Bamford was the refresh and change in focal point Daniel Farke required after successive defeats between Christmas and New Year’s Day turned a little fire on the club’s current manager, and this is the next stage in the wait to see if Bamford, when the day comes, moves on from Elland Road with his name in positive or negative equity.

If Leeds have the legs for promotion, taking 18 points from 18 to start 2024, with Bamford in vogue and second place coming into view, will be seen as a moment when they seriously upped the ante.

Five league wins in a row became six without fuss against Rotherham, sparked by a goal which Bamford dubiously claimed as his. Only he knew if it actually was his, but if it was, it should have fallen foul of deliberate handball — the forward flicking an elbow at a Junior Firpo cross, which then caught either Sean Morrison or Christ Tiehi and spun inside Rotherham’s near post.

History shows that Bamford, for all the niceties, has at-all-costs flashes when he indulges the darker arts but whether his sleeve touched the ball or not, he made the crowd think it had, with a beaming smile and no apology.

Leam Richardson, Rotherham’s manager, promised not to make a big deal of it — then said Bamford had “cheated (the officials) out of a decision.”


Bamford celebrated with gusto and a slap of his elbow (Danny Lawson/PA Images via Getty Images)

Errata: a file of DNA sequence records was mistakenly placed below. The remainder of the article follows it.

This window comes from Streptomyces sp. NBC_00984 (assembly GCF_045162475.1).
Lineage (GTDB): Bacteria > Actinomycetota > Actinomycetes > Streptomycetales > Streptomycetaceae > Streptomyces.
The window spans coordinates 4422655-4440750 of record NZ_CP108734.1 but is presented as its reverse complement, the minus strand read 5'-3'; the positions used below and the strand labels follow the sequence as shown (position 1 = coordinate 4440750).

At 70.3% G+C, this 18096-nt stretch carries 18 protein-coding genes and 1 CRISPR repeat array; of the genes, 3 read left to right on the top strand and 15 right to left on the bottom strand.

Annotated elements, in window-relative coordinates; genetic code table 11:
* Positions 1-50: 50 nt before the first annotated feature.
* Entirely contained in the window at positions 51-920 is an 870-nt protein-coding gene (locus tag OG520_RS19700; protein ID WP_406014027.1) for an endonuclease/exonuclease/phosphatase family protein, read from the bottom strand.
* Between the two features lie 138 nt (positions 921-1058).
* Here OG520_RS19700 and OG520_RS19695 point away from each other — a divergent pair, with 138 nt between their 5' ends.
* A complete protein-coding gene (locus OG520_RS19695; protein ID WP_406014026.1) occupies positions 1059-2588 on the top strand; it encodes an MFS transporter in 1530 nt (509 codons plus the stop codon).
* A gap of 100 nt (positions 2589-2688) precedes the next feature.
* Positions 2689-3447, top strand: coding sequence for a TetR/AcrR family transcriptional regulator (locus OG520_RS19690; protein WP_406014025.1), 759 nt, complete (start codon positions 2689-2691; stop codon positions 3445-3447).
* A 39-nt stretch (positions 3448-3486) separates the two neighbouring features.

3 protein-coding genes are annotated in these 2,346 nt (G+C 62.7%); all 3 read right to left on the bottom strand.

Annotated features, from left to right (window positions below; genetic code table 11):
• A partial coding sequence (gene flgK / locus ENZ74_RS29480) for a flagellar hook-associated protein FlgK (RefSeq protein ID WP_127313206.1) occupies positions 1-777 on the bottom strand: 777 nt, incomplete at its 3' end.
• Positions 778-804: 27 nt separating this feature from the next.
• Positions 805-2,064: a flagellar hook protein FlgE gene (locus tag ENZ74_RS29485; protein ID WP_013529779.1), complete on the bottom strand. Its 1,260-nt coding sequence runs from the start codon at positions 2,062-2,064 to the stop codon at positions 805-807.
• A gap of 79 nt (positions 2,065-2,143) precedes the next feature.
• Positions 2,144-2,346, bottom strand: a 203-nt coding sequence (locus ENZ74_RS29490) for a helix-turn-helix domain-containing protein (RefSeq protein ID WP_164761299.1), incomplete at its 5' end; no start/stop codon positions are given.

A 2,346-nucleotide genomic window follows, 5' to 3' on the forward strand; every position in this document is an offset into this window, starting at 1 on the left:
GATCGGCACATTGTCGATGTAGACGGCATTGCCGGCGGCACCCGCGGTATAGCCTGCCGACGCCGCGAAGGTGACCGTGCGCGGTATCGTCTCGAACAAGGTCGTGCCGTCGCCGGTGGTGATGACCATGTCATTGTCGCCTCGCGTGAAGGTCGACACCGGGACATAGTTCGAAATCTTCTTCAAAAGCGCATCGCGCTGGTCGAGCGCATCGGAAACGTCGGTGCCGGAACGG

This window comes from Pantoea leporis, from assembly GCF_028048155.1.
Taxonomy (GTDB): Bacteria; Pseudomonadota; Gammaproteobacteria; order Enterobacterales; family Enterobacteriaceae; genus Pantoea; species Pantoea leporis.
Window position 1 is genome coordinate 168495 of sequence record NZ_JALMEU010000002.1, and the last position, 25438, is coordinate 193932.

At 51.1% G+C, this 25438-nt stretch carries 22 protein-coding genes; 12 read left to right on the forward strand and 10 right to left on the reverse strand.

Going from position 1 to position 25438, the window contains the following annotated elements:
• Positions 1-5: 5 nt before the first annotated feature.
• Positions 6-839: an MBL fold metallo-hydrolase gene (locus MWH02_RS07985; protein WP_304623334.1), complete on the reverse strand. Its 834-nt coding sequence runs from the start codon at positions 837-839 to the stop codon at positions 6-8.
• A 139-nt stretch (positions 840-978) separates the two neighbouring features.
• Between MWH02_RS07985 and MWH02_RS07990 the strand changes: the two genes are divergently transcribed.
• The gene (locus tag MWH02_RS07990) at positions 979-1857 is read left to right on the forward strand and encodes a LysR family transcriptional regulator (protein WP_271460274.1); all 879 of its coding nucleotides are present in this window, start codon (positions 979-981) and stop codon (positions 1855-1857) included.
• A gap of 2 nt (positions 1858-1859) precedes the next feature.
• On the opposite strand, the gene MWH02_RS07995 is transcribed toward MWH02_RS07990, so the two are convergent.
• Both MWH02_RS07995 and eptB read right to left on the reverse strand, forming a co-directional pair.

Rotherham last won away from home in the days of Henry VIII — not quite, but they are genuinely counting the days in hundreds — so when Leeds scored first on Saturday, that was that.

Farke bristles at his team wasting opportunities they should devour, primarily because fixtures could be put to bed more rapidly than they are, but Rotherham, now seven points adrift at the foot of the Championship, offered less than the collection bowl in an empty church.

Crysencio Summerville should have made it 2-0. Bamford and Willy Gnonto should have made it 2-0 also. Summerville eventually did, in the 53rd minute, Georginio Rutter slaloming and playing him in, and then scored Leeds’ third too, when Bamford shaped to take a penalty on the hour before passing the ball to the Dutch winger. Summerville sized it up and dinked in the coldest of Panenkas.

That there — Bamford following the script, common sense prevailing — was everyone on the same page; the only way Leeds as a club ever get anywhere.

Season six at Elland Road rolls on for him, edging him closer to a second Premier League promotion with a club who took 16 years to magic up the first one. Not ignoring the relegation in between, of course, but Bamford was the pivotal finisher in the Premier League season which went well for Leeds, and without much acknowledgement, he took himself past 50 league goals for the club last month, none of which can be in spite of his attributes.

Last season could have been the end for him here. It is no bad thing for Leeds that it wasn’t. And in the grand scheme, the £7million they paid Middlesbrough for Bamford can only go down as £7m well spent.

(Top photo: Danny Lawson/PA Images via Getty Images)





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Alexandra Williams
Alexandra Williams
Alexandra Williams is a writer and editor. Angeles. She writes about politics, art, and culture for LinkDaddy News.